I’m not talking so much about the future of the Coast Guard, as in modernization and Deepwater, but more about the future men and women of the organization. Several Guardians have shown up in official blogs and in online journals talking about their Coast Guard experiences and perceptions. They range from recruits currently in bootcamp and cadets attending the Academy to a non-rate stationed on a cutter fresh out of bootcamp to a cadet about to enter his final year at the Academy.
The Training Center Cape May blog writes about events and happenings in Coast Guard bootcamp. Some of the more interesting postings are from the recruit company journals. The entries are written by one of the recruits and give a general feel for the company’s daily routine and experiences.
You can follow a recruit company through bootcamp from start to finish – like Sierra 181 that just graduated last Friday. The journals are an intriguing and fun read; particularly for me since it has been… well… um… we’ll just say “several” years since I went to bootcamp. It kinda makes want to go and do it all over again (I better watch what I say…). Overall, it is a great way to hear stories from the future Guardians, glean insight into how they think, and see the enthusiasm they have for their future careers.
Just the other day, Coast Guard District Eight’s blog posted a video interview with a brand new member of the Coast Guard family, Seaman Apprentice April Mikaolajczyk. SA Mikaolajczyk recently reported to Cutter Brant homeported in Corpus Christi, Texas fresh out of bootcamp. She talks about her life on the cutter and how bootcamp did (and did not) prepare her for her first job.
Like the bootcamp journals, cadets at the Coast Guard Academy (CGA) are journaling about their life at the Academy. The CGA journals are personal, individually written posts by cadets about the Academy regimen and their exposure to the various career paths.
These blogs and journals offer an interesting perspective on the Coast Guard, but a more relevant and timely discussion is going on over on the Commandant’s blog with first-class cadet Ryan Cassidy. Cadet Cassidy is currently on a summer internship in the Commandant’s office and is blogging about what modernization means to future Guardians, “who will be on the front lines, driving the boats, making the busts, doing the inspections.” Cadet Cassidy answers questions and talks about modernization and how it will affect the Coast Guard in the future. His summaries provide good insight into how a future leader thinks and feels about organizational change.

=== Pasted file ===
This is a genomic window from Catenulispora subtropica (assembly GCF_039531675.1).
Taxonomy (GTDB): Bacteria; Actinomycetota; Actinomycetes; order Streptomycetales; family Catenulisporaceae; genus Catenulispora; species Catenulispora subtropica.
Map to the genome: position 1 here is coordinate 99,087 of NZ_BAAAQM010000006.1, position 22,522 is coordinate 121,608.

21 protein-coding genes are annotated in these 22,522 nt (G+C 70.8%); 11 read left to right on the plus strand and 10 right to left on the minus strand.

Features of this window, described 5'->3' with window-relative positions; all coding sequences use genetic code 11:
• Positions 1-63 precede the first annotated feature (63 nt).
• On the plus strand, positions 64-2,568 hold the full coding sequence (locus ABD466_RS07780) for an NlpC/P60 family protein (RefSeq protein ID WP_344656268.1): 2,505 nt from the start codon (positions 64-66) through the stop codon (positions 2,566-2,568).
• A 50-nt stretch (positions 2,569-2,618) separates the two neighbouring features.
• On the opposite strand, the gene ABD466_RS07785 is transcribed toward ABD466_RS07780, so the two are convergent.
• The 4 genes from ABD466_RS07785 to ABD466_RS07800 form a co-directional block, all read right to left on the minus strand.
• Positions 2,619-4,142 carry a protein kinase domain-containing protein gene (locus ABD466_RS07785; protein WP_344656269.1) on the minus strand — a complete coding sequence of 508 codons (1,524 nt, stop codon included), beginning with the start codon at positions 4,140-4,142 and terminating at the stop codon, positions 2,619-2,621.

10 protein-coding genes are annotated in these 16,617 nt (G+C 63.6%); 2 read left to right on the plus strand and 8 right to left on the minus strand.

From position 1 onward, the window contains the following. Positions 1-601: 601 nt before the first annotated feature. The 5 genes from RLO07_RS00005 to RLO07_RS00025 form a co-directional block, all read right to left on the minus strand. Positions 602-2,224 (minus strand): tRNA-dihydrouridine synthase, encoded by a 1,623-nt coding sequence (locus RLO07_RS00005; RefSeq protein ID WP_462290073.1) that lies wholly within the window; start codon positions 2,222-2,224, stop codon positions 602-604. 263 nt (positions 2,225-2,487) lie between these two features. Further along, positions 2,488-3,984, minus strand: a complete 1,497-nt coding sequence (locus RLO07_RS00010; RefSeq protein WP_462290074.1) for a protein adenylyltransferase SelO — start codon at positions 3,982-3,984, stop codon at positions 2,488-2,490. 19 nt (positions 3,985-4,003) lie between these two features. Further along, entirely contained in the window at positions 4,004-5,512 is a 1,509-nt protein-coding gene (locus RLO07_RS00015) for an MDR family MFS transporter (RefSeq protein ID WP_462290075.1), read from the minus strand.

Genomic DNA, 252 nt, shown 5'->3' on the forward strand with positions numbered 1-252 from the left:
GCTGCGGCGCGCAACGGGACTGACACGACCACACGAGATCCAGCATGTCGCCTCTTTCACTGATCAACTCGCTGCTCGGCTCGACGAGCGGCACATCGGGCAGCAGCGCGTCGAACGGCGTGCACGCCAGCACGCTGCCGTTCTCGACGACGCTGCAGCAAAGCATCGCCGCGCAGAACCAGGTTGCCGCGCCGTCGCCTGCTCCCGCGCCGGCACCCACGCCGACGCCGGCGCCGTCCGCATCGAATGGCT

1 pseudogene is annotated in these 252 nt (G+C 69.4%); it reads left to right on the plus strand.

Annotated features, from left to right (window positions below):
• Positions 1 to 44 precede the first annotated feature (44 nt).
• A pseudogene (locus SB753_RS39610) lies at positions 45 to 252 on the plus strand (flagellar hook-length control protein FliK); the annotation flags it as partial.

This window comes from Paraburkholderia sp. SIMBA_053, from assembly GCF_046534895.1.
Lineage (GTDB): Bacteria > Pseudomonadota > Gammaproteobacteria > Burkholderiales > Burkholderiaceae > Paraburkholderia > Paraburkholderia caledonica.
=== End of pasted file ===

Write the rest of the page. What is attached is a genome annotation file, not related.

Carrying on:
In the course of the various postings, it is encouraging to see the natural progression of development a new recruit or cadet goes through. From focusing on adjusting to the service demands to thinking about their career goals and overall fit in the organization, you can see a pattern of growth. Who knows, but one of them could be the next Master Chief Petty Officer of the Coast Guard (MCPOCG) or Coast Guard Commandant.
So, what does this mean for the Coast Guard? According to the Director of Personnel Management and previous Commanding Officer of Training Center Cape May, Mr. Curtis Odom, “I look at everything as evolution. Every generation has their way of communicating. When I was a Lieutenant, we didn’t talk to Captains let alone Admirals. We’ve changed that and members now have the ability to communicate freely with senior leaders.” He went on to add that now more than ever it is important to listen to everyone’s ideas. “As you get more senior, you learn a lot but it is very difficult to be an expert. You have got to listen.” New media has surely changed the way we communicate… and listen.